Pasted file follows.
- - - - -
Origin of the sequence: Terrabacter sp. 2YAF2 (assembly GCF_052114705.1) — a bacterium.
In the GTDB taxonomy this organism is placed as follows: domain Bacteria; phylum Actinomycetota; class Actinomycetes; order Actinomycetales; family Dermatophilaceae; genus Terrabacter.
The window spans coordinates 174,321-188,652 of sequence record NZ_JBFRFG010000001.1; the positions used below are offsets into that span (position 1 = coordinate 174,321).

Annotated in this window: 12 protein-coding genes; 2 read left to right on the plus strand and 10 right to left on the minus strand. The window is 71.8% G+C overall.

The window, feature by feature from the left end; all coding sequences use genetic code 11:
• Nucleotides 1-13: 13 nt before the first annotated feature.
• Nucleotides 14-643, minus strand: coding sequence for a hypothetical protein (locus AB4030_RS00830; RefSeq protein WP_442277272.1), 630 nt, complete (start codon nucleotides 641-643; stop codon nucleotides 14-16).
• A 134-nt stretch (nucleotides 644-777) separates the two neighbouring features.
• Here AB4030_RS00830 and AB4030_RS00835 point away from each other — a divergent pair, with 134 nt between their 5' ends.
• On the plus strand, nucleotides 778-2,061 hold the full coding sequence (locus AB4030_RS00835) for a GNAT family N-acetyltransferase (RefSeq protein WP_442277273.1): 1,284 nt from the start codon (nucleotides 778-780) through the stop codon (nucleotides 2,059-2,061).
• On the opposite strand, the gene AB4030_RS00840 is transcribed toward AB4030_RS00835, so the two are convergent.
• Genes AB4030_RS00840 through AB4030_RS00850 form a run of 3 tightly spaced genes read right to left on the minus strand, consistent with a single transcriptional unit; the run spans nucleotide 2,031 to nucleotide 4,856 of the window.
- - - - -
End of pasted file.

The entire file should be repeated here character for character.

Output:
Origin of the sequence: Terrabacter sp. 2YAF2 (assembly GCF_052114705.1) — a bacterium.
In the GTDB taxonomy this organism is placed as follows: domain Bacteria; phylum Actinomycetota; class Actinomycetes; order Actinomycetales; family Dermatophilaceae; genus Terrabacter.
The window spans coordinates 174,321-188,652 of sequence record NZ_JBFRFG010000001.1; the positions used below are offsets into that span (position 1 = coordinate 174,321).

Annotated in this window: 12 protein-coding genes; 2 read left to right on the plus strand and 10 right to left on the minus strand. The window is 71.8% G+C overall.

The window, feature by feature from the left end; all coding sequences use genetic code 11:
• Nucleotides 1-13: 13 nt before the first annotated feature.
• Nucleotides 14-643, minus strand: coding sequence for a hypothetical protein (locus AB4030_RS00830; RefSeq protein WP_442277272.1), 630 nt, complete (start codon nucleotides 641-643; stop codon nucleotides 14-16).
• A 134-nt stretch (nucleotides 644-777) separates the two neighbouring features.
• Here AB4030_RS00830 and AB4030_RS00835 point away from each other — a divergent pair, with 134 nt between their 5' ends.
• On the plus strand, nucleotides 778-2,061 hold the full coding sequence (locus AB4030_RS00835) for a GNAT family N-acetyltransferase (RefSeq protein WP_442277273.1): 1,284 nt from the start codon (nucleotides 778-780) through the stop codon (nucleotides 2,059-2,061).
• On the opposite strand, the gene AB4030_RS00840 is transcribed toward AB4030_RS00835, so the two are convergent.
• Genes AB4030_RS00840 through AB4030_RS00850 form a run of 3 tightly spaced genes read right to left on the minus strand, consistent with a single transcriptional unit; the run spans nucleotide 2,031 to nucleotide 4,856 of the window.